I just posted a quote yesterday about this, but I think the key thing to remember when you hit a wall is that your writing tap can’t be on all the time. I really do believe that when “writers block” manifests, it’s either 1) because I’m exhausted and I need to take a break and recharge or 2) there’s a problem with the story that I’m ignoring and I need to step back and think things through. Let the story bake a bit more, if you will. Or, related, 3) I’m bored with the direction the story is taking or the characters, so I try to shake things up.
I’ve found that it sometimes helps to switch to writing longhand or by writing in a different location—like hitting the reset button on your brain. Good luck!!
One reason that people have artist’s block is that they do not respect the law of dormancy in nature. Trees don’t produce fruit all year long, constantly. They have a point where they go dormant. And when you are in a dormant period creatively, if you can arrange your life to do the technical tasks that don’t take creativity, you are essentially preparing for the spring when it will all blossom again.
Marshall Vandruff, one of the best teachers I have ever had, on artist’s block. Said during a webinar done on Visualarium to advertise his upcoming online course on animal anatomy (source links to webinar) (via pale-afternoon)
THIS QUOTE HELPS SO MUCH OMG
Needed this! Today and every day.
Oooh, yes. I’ve been having major trouble getting into a new project post-book 3. It’s always rough in the beginning for any book, but I think not really giving myself a good mental vacation is exacerbating the problem.
blueparrot24 asked: Hi Alex! Of late I have decided to explore in my writing ability but i'm in high school so finding time to study and keep my grades up while devoting time to write a story while developing characters and their names and personalities is a lot to do. So my question I guess is how long did it take you to write TMD and Never Fade?(which are both really good, like Chubs and Vida's kid is me) And also how much time do you think you actually spent thinking and planning the story rather then writing?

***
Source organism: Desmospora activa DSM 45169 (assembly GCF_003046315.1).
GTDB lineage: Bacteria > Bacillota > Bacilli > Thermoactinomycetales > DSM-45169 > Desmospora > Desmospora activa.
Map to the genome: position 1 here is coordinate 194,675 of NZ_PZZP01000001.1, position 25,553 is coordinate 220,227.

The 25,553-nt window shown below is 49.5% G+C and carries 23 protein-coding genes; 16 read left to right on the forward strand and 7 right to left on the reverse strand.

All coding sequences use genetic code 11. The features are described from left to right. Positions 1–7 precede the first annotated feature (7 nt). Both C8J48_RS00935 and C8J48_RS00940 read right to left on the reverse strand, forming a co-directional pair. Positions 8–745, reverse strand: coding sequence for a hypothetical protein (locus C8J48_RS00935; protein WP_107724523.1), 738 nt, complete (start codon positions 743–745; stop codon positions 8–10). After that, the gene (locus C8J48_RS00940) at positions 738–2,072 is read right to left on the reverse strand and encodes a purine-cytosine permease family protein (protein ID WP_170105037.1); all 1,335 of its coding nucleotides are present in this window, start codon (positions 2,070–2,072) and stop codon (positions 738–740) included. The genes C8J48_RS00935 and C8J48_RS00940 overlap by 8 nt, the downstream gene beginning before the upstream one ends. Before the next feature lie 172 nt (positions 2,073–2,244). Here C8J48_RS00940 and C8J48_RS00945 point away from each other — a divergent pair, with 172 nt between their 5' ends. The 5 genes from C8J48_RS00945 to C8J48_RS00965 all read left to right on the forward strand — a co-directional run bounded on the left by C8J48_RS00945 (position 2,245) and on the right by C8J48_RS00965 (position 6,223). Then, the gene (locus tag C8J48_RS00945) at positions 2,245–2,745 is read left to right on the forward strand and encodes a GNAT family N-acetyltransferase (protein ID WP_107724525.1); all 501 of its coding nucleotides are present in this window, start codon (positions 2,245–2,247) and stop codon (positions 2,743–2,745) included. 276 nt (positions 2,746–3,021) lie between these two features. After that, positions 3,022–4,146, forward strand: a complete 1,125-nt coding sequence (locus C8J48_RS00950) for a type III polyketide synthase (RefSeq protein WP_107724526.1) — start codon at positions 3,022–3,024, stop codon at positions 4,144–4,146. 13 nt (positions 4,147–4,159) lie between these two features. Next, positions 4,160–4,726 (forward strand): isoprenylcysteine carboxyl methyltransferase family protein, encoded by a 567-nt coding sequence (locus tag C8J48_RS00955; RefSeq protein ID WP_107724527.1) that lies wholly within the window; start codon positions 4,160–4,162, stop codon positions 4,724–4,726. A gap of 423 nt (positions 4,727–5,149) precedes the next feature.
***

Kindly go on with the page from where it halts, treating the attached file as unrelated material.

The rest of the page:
Hi! So I get this question a lot—a very similar one came up at YALLFest, though that teen was asking for general advice on becoming a bestselling author ASAP. Here’s the thing that I don’t think teens really want to hear (I know I wouldn’t have): take your time. Take time out to practice writing, but don’t impose strict deadlines or benchmarks for yourself that’ll force you to start sacrificing time with your family and friends in favor of you sitting alone in a room for extended periods of time. Right now, school is your priority, and it should be. Squeeze the most out of that experience as you can, learn as much as you can, interact with as many people as possible. All of these things will help you develop your stories later in life because you’ll be able to look back and reflect on those times in a meaningful/critical/reflective way.
*steps off soap box*
I think it took me about 6 months to draft TDM—but then I spent pretty much a year revising it. Like, I finished it in October 2010, revised with my agent from October until February when it sold to my editor… and then I revised with her on and off pretty much through most of the rest of that year. NF took about eight months (which is really long for me—my dad was sick and passed away during this time, which made focusing on work very hard) and then we revised from the time I turned it in in August to April of this year. I mention both drafting and revising because both are critically important to a story’s development. With book 3, I think it took me five months to draft it, likely because I had a tighter grip on the plot.
Brainstorming/planning depends totally on how much research I need to do before I can start writing. I generally don’t start figuring things out until I start the whole drafting process (or, really, problems start showing up and I have to shift gears and re-brainstorm). I honestly brainstorming and reoutline the entire time I’m drafting. I’ll find out something about the characters I’m working with that I didn’t know at the start, but it only comes out through the writing. I think I generally spend a month or two really thinking about the story, the characters, and the plot before starting, though.